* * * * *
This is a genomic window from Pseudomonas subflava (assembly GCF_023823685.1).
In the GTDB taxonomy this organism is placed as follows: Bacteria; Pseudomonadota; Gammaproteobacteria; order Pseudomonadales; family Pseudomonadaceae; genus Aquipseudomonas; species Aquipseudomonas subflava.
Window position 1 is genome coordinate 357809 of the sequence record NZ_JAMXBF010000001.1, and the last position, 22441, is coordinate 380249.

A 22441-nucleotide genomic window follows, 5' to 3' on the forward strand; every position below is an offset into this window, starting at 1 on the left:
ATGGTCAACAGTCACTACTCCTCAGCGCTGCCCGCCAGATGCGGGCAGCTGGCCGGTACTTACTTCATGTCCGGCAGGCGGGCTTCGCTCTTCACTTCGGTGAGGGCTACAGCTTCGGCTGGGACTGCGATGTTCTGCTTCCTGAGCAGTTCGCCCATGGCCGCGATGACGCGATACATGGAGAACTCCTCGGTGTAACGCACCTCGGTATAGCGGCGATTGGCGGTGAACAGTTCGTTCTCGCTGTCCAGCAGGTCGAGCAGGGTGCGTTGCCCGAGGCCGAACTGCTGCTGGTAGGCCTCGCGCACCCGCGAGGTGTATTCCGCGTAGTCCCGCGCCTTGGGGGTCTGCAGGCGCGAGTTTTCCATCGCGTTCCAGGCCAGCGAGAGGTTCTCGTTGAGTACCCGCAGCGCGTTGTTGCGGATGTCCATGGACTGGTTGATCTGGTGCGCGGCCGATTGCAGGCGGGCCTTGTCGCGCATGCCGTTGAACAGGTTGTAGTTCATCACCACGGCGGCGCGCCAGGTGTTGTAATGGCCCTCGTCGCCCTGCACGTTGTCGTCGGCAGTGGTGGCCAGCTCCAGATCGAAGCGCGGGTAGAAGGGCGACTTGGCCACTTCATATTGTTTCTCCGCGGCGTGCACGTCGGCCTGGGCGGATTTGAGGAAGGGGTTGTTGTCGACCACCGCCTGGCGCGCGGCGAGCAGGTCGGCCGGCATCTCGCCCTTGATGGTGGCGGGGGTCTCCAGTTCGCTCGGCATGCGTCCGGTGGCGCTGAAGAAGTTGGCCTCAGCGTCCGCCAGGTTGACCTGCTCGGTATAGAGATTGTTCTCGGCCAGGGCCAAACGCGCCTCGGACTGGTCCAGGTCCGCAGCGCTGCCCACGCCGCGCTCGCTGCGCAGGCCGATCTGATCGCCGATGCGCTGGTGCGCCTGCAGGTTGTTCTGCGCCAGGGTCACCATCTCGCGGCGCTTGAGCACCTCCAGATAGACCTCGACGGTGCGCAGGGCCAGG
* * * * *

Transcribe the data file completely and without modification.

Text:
This is a genomic window from Pseudomonas subflava (assembly GCF_023823685.1).
In the GTDB taxonomy this organism is placed as follows: Bacteria; Pseudomonadota; Gammaproteobacteria; order Pseudomonadales; family Pseudomonadaceae; genus Aquipseudomonas; species Aquipseudomonas subflava.
Window position 1 is genome coordinate 357809 of the sequence record NZ_JAMXBF010000001.1, and the last position, 22441, is coordinate 380249.

A 22441-nucleotide genomic window follows, 5' to 3' on the forward strand; every position below is an offset into this window, starting at 1 on the left:
ATGGTCAACAGTCACTACTCCTCAGCGCTGCCCGCCAGATGCGGGCAGCTGGCCGGTACTTACTTCATGTCCGGCAGGCGGGCTTCGCTCTTCACTTCGGTGAGGGCTACAGCTTCGGCTGGGACTGCGATGTTCTGCTTCCTGAGCAGTTCGCCCATGGCCGCGATGACGCGATACATGGAGAACTCCTCGGTGTAACGCACCTCGGTATAGCGGCGATTGGCGGTGAACAGTTCGTTCTCGCTGTCCAGCAGGTCGAGCAGGGTGCGTTGCCCGAGGCCGAACTGCTGCTGGTAGGCCTCGCGCACCCGCGAGGTGTATTCCGCGTAGTCCCGCGCCTTGGGGGTCTGCAGGCGCGAGTTTTCCATCGCGTTCCAGGCCAGCGAGAGGTTCTCGTTGAGTACCCGCAGCGCGTTGTTGCGGATGTCCATGGACTGGTTGATCTGGTGCGCGGCCGATTGCAGGCGGGCCTTGTCGCGCATGCCGTTGAACAGGTTGTAGTTCATCACCACGGCGGCGCGCCAGGTGTTGTAATGGCCCTCGTCGCCCTGCACGTTGTCGTCGGCAGTGGTGGCCAGCTCCAGATCGAAGCGCGGGTAGAAGGGCGACTTGGCCACTTCATATTGTTTCTCCGCGGCGTGCACGTCGGCCTGGGCGGATTTGAGGAAGGGGTTGTTGTCGACCACCGCCTGGCGCGCGGCGAGCAGGTCGGCCGGCATCTCGCCCTTGATGGTGGCGGGGGTCTCCAGTTCGCTCGGCATGCGTCCGGTGGCGCTGAAGAAGTTGGCCTCAGCGTCCGCCAGGTTGACCTGCTCGGTATAGAGATTGTTCTCGGCCAGGGCCAAACGCGCCTCGGACTGGTCCAGGTCCGCAGCGCTGCCCACGCCGCGCTCGCTGCGCAGGCCGATCTGATCGCCGATGCGCTGGTGCGCCTGCAGGTTGTTCTGCGCCAGGGTCACCATCTCGCGGCGCTTGAGCACCTCCAGATAGACCTCGACGGTGCGCAGGGCCAGG